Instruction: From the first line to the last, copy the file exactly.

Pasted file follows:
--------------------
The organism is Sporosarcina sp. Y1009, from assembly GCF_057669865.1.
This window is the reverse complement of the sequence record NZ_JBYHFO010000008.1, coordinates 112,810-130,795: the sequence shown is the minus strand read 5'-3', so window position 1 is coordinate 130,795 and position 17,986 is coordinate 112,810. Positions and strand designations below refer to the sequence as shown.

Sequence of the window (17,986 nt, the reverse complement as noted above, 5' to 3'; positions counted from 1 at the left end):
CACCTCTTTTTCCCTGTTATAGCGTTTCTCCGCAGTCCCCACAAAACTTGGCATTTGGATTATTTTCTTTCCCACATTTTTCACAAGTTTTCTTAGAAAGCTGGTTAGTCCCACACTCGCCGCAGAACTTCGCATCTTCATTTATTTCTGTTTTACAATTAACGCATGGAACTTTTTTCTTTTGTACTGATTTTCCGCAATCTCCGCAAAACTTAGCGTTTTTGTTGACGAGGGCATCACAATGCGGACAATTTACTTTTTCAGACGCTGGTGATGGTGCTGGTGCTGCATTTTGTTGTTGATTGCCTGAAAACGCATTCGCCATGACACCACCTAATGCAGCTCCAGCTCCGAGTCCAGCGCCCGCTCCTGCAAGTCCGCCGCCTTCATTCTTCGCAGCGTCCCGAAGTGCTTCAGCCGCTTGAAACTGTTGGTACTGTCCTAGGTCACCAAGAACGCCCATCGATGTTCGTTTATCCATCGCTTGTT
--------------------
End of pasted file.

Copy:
The organism is Sporosarcina sp. Y1009, from assembly GCF_057669865.1.
This window is the reverse complement of the sequence record NZ_JBYHFO010000008.1, coordinates 112,810-130,795: the sequence shown is the minus strand read 5'-3', so window position 1 is coordinate 130,795 and position 17,986 is coordinate 112,810. Positions and strand designations below refer to the sequence as shown.

Sequence of the window (17,986 nt, the reverse complement as noted above, 5' to 3'; positions counted from 1 at the left end):
CACCTCTTTTTCCCTGTTATAGCGTTTCTCCGCAGTCCCCACAAAACTTGGCATTTGGATTATTTTCTTTCCCACATTTTTCACAAGTTTTCTTAGAAAGCTGGTTAGTCCCACACTCGCCGCAGAACTTCGCATCTTCATTTATTTCTGTTTTACAATTAACGCATGGAACTTTTTTCTTTTGTACTGATTTTCCGCAATCTCCGCAAAACTTAGCGTTTTTGTTGACGAGGGCATCACAATGCGGACAATTTACTTTTTCAGACGCTGGTGATGGTGCTGGTGCTGCATTTTGTTGTTGATTGCCTGAAAACGCATTCGCCATGACACCACCTAATGCAGCTCCAGCTCCGAGTCCAGCGCCCGCTCCTGCAAGTCCGCCGCCTTCATTCTTCGCAGCGTCCCGAAGTGCTTCAGCCGCTTGAAACTGTTGGTACTGTCCTAGGTCACCAAGAACGCCCATCGATGTTCGTTTATCCATCGCTTGTT